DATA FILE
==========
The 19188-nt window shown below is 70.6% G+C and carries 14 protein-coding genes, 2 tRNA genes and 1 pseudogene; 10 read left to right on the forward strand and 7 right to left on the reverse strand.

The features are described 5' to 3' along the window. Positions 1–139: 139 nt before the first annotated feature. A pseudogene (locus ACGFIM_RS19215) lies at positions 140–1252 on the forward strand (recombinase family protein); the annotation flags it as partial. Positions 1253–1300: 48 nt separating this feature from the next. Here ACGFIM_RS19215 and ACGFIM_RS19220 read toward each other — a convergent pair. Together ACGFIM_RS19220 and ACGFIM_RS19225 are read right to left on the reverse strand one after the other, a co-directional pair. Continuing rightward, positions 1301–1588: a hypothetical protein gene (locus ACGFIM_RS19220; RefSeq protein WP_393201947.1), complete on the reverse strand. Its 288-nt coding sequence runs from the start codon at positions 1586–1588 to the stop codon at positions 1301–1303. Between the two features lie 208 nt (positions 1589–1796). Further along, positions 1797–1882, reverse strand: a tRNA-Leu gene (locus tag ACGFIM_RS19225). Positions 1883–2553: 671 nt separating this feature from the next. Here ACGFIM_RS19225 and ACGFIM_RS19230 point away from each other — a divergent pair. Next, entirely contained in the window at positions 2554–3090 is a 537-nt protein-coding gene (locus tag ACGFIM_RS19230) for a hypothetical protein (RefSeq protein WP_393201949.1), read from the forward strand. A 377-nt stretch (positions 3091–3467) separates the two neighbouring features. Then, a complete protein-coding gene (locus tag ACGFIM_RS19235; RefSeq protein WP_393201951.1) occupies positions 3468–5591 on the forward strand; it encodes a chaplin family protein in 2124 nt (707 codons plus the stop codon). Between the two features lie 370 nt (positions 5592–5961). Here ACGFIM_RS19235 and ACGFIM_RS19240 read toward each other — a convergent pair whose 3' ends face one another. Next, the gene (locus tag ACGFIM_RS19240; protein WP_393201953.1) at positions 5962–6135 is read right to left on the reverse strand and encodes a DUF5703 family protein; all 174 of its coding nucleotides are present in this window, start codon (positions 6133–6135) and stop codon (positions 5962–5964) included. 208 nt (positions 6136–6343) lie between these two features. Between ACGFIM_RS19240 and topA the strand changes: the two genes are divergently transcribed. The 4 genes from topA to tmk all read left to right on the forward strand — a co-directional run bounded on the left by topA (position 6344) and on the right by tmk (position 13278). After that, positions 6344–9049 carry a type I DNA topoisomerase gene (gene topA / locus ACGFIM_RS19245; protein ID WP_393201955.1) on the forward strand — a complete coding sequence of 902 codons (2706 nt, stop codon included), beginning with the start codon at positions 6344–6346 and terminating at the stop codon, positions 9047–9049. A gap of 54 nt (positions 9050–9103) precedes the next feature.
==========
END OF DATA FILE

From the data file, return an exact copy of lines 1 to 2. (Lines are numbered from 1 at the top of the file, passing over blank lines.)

The 19188-nt window shown below is 70.6% G+C and carries 14 protein-coding genes, 2 tRNA genes and 1 pseudogene; 10 read left to right on the forward strand and 7 right to left on the reverse strand.

The features are described 5' to 3' along the window. Positions 1–139: 139 nt before the first annotated feature. A pseudogene (locus ACGFIM_RS19215) lies at positions 140–1252 on the forward strand (recombinase family protein); the annotation flags it as partial. Positions 1253–1300: 48 nt separating this feature from the next. Here ACGFIM_RS19215 and ACGFIM_RS19220 read toward each other — a convergent pair. Together ACGFIM_RS19220 and ACGFIM_RS19225 are read right to left on the reverse strand one after the other, a co-directional pair. Continuing rightward, positions 1301–1588: a hypothetical protein gene (locus ACGFIM_RS19220; RefSeq protein WP_393201947.1), complete on the reverse strand. Its 288-nt coding sequence runs from the start codon at positions 1586–1588 to the stop codon at positions 1301–1303. Between the two features lie 208 nt (positions 1589–1796). Further along, positions 1797–1882, reverse strand: a tRNA-Leu gene (locus tag ACGFIM_RS19225). Positions 1883–2553: 671 nt separating this feature from the next. Here ACGFIM_RS19225 and ACGFIM_RS19230 point away from each other — a divergent pair. Next, entirely contained in the window at positions 2554–3090 is a 537-nt protein-coding gene (locus tag ACGFIM_RS19230) for a hypothetical protein (RefSeq protein WP_393201949.1), read from the forward strand. A 377-nt stretch (positions 3091–3467) separates the two neighbouring features. Then, a complete protein-coding gene (locus tag ACGFIM_RS19235; RefSeq protein WP_393201951.1) occupies positions 3468–5591 on the forward strand; it encodes a chaplin family protein in 2124 nt (707 codons plus the stop codon). Between the two features lie 370 nt (positions 5592–5961). Here ACGFIM_RS19235 and ACGFIM_RS19240 read toward each other — a convergent pair whose 3' ends face one another. Next, the gene (locus tag ACGFIM_RS19240; protein WP_393201953.1) at positions 5962–6135 is read right to left on the reverse strand and encodes a DUF5703 family protein; all 174 of its coding nucleotides are present in this window, start codon (positions 6133–6135) and stop codon (positions 5962–5964) included. 208 nt (positions 6136–6343) lie between these two features. Between ACGFIM_RS19240 and topA the strand changes: the two genes are divergently transcribed. The 4 genes from topA to tmk all read left to right on the forward strand — a co-directional run bounded on the left by topA (position 6344) and on the right by tmk (position 13278). After that, positions 6344–9049 carry a type I DNA topoisomerase gene (gene topA / locus ACGFIM_RS19245; protein ID WP_393201955.1) on the forward strand — a complete coding sequence of 902 codons (2706 nt, stop codon included), beginning with the start codon at positions 6344–6346 and terminating at the stop codon, positions 9047–9049. A gap of 54 nt (positions 9050–9103) precedes the next feature.